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CNN tries to create a military conspiracy theory

CNN is trying hard to sow doubt in U.S. military leadership after officials confirmed 11 American servicemen are being treated for traumatic brain injuries following Iran’s Jan. 8 missile attack on an Iraqi airbase.


“Breaking,” tweeted Jim Sciutto, chief national security correspondent and former Obama State Department appointee, citing CNN’s reporting, “11 US service-members were injured during Iranian missile attack on Al Asad airbase in Iraq.”

He added, “Following the attack, the Pentagon had said no casualties had resulted from the 16 missiles fired by Iran.”

The U.S. military uses the term "casualty" to refer broadly to servicemen who have been killed, injured, or even detained.





CNN published a report with nine bylines titled, “US troops were injured in Iran missile attack despite Pentagon initially saying there were no casualties.”
The implication in the network's reporting is clear: The Pentagon may have tried to cover up the full extent of the damage inflicted on U.S. forces after the Trump White House escalated hostilities with Iran by killing the terrorist Qassem Soleimani.


This would be a great catch by CNN, were it not for the simple explanations offered by U.S. officials. First of all, the Jan. 8-related injuries did not manifest until days after the Pentagon announced there were no casualties, according to CNN’s reporting and Defense One. The latter outlet was the first to report the story that nearly a dozen U.S. servicemen have been medically evacuated to military hospitals in Germany and Kuwait for brain trauma-related issues and evaluations.
One senior U.S. official told Defense One specifically: “As a standard procedure, all personnel in the vicinity of a blast are screened for traumatic brain injury, and if deemed appropriate, are transported to a higher level of care. At this time, eight individuals have been transported to [Landstuhl, Germany] and three have been transported to Camp Arifjan [in Kuwait].”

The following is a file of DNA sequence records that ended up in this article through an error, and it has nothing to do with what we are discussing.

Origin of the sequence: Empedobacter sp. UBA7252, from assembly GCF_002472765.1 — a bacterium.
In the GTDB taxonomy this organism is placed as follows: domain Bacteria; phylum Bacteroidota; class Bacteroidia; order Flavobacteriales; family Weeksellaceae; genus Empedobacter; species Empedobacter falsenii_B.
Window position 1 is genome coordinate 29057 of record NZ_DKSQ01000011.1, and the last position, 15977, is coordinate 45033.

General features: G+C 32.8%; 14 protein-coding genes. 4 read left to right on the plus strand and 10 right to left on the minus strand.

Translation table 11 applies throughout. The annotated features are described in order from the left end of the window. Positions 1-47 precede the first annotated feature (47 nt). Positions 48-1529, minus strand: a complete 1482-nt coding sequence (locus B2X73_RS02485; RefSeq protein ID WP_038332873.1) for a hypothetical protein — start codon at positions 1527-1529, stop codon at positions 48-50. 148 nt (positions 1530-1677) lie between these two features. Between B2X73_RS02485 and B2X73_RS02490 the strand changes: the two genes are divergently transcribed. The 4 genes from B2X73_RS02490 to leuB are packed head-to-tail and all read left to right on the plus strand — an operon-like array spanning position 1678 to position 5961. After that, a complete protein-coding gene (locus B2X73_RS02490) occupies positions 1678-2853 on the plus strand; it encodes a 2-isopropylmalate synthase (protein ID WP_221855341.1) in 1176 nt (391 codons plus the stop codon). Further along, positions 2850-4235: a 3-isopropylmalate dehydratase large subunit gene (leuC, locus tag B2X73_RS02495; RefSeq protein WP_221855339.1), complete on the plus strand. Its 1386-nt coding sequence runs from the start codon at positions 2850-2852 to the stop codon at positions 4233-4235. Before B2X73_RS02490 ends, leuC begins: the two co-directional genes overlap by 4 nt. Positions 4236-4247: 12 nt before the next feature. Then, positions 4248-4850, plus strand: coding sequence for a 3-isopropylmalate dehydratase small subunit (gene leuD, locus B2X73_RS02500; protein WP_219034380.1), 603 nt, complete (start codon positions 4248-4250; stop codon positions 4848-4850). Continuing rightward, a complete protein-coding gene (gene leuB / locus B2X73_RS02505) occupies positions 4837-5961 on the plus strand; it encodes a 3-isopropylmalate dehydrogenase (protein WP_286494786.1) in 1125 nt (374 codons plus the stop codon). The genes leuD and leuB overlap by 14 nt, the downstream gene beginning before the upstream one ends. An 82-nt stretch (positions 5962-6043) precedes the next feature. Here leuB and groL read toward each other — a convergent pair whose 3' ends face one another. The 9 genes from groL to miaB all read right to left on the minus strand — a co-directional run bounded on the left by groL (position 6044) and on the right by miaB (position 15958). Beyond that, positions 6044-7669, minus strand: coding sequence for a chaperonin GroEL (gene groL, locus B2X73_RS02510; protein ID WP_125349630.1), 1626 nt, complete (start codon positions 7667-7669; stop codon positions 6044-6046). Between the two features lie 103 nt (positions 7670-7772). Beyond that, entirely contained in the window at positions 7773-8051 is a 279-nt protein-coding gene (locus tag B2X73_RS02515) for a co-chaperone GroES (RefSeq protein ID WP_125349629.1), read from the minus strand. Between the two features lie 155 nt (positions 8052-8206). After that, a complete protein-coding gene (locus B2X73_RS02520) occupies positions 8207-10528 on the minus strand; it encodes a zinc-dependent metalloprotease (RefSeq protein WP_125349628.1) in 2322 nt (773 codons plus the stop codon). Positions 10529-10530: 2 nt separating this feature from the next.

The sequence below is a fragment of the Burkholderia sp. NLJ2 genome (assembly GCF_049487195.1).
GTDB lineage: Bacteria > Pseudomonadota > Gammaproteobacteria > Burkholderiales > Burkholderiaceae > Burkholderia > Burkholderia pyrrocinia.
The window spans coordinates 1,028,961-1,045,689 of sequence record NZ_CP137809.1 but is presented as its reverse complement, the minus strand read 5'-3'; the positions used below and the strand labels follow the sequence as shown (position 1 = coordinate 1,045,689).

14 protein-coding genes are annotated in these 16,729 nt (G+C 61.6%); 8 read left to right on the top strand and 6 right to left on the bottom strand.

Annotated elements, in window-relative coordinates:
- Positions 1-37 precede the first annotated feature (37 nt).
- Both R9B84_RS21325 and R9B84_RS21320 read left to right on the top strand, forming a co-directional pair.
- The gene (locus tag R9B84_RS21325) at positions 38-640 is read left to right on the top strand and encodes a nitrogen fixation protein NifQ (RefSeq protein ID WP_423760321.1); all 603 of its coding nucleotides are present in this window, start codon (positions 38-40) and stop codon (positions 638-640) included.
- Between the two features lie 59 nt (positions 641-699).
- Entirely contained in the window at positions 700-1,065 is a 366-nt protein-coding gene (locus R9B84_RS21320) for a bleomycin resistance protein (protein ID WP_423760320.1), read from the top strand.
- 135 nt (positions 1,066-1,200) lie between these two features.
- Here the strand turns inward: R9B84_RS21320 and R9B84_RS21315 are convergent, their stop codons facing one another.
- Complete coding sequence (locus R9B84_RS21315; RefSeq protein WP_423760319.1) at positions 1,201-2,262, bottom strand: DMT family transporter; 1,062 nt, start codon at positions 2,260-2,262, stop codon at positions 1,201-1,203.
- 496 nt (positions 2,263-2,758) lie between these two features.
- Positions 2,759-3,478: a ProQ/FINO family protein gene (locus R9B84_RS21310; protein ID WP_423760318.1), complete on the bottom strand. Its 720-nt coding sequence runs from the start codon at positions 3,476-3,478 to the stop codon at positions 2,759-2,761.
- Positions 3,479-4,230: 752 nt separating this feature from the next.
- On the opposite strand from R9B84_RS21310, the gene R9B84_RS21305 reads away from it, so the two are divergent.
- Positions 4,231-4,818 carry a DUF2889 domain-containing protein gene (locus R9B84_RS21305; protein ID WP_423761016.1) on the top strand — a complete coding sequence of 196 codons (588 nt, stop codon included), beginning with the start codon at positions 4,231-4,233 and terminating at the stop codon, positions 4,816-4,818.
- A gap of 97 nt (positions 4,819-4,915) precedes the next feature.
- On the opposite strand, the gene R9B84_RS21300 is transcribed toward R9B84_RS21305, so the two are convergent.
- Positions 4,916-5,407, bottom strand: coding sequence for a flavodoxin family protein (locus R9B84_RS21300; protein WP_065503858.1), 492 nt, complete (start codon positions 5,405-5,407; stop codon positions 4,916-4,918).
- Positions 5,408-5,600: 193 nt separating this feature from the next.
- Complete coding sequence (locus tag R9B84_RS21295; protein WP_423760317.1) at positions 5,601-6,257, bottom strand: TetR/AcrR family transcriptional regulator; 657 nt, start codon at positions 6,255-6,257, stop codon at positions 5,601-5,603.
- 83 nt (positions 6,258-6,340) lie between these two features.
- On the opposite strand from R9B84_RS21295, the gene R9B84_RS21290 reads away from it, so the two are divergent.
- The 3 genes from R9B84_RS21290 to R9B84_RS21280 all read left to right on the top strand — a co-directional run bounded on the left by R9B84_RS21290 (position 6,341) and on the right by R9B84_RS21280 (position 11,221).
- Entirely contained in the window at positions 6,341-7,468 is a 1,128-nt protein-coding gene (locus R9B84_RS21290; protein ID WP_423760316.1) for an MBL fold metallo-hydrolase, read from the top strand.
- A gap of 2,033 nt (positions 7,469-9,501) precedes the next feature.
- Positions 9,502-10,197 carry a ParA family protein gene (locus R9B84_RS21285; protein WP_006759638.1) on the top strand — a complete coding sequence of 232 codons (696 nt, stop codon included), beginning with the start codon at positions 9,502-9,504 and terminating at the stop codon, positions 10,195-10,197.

Another senior official said, “About a week after the attack, some service members were still experiencing some symptoms of concussion.”
U.S. Central Command spokesman Bill Urban later confirmed these details in a statement.
The CNN report then tries to have it both ways, arguing both that there is a practical explanation for the discrepancy and that it is likely not good enough. “Concussions are not always apparent immediately after they've been suffered, but the disclosure indicates that the impact of the attack was more serious than initial assessments indicated.”
The “facts first” network then quotes a Defense official who said of the supposed discrepancy between what the Pentagon first reported and what is being reported now: “That was the commander's assessment at the time. Symptoms emerged days after the fact, and they were treated out of an abundance of caution."
Rather than present this explanation as a reasonable one and leave it at that, CNN tries a bit too hard, launching into a lengthy aside about how official U.S. reports regarding the Jan. 8 attacks "have shifted since it occurred.”

Either the Pentagon reported what it knew at the time about U.S. casualties, and then reacted responsibly when new information became available, or CNN has cracked the case and caught CENTCOM in a shameful conspiracy to mislead the public. Take your pick. 

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